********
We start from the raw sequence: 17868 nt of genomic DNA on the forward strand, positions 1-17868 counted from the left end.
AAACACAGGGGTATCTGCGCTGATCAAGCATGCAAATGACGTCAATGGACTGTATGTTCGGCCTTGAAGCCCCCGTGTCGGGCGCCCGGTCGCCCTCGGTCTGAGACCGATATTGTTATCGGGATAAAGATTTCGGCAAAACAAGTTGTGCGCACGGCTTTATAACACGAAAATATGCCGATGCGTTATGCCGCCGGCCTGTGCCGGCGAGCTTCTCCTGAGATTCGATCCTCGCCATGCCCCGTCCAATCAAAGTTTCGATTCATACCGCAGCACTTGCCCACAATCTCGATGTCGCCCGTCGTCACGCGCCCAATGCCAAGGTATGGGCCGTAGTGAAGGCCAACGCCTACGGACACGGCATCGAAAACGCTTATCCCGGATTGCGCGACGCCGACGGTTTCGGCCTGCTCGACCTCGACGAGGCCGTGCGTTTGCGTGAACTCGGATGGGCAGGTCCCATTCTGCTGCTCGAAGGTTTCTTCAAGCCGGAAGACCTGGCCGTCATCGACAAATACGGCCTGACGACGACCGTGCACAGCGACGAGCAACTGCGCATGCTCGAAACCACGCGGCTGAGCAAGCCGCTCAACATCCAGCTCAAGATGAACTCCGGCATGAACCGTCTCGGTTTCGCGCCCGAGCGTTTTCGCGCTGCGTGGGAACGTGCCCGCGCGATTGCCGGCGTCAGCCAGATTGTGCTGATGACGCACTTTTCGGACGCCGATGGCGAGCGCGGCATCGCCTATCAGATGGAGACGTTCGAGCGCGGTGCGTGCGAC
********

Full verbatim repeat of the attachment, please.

We start from the raw sequence: 17868 nt of genomic DNA on the forward strand, positions 1-17868 counted from the left end.
AAACACAGGGGTATCTGCGCTGATCAAGCATGCAAATGACGTCAATGGACTGTATGTTCGGCCTTGAAGCCCCCGTGTCGGGCGCCCGGTCGCCCTCGGTCTGAGACCGATATTGTTATCGGGATAAAGATTTCGGCAAAACAAGTTGTGCGCACGGCTTTATAACACGAAAATATGCCGATGCGTTATGCCGCCGGCCTGTGCCGGCGAGCTTCTCCTGAGATTCGATCCTCGCCATGCCCCGTCCAATCAAAGTTTCGATTCATACCGCAGCACTTGCCCACAATCTCGATGTCGCCCGTCGTCACGCGCCCAATGCCAAGGTATGGGCCGTAGTGAAGGCCAACGCCTACGGACACGGCATCGAAAACGCTTATCCCGGATTGCGCGACGCCGACGGTTTCGGCCTGCTCGACCTCGACGAGGCCGTGCGTTTGCGTGAACTCGGATGGGCAGGTCCCATTCTGCTGCTCGAAGGTTTCTTCAAGCCGGAAGACCTGGCCGTCATCGACAAATACGGCCTGACGACGACCGTGCACAGCGACGAGCAACTGCGCATGCTCGAAACCACGCGGCTGAGCAAGCCGCTCAACATCCAGCTCAAGATGAACTCCGGCATGAACCGTCTCGGTTTCGCGCCCGAGCGTTTTCGCGCTGCGTGGGAACGTGCCCGCGCGATTGCCGGCGTCAGCCAGATTGTGCTGATGACGCACTTTTCGGACGCCGATGGCGAGCGCGGCATCGCCTATCAGATGGAGACGTTCGAGCGCGGTGCGTGCGAC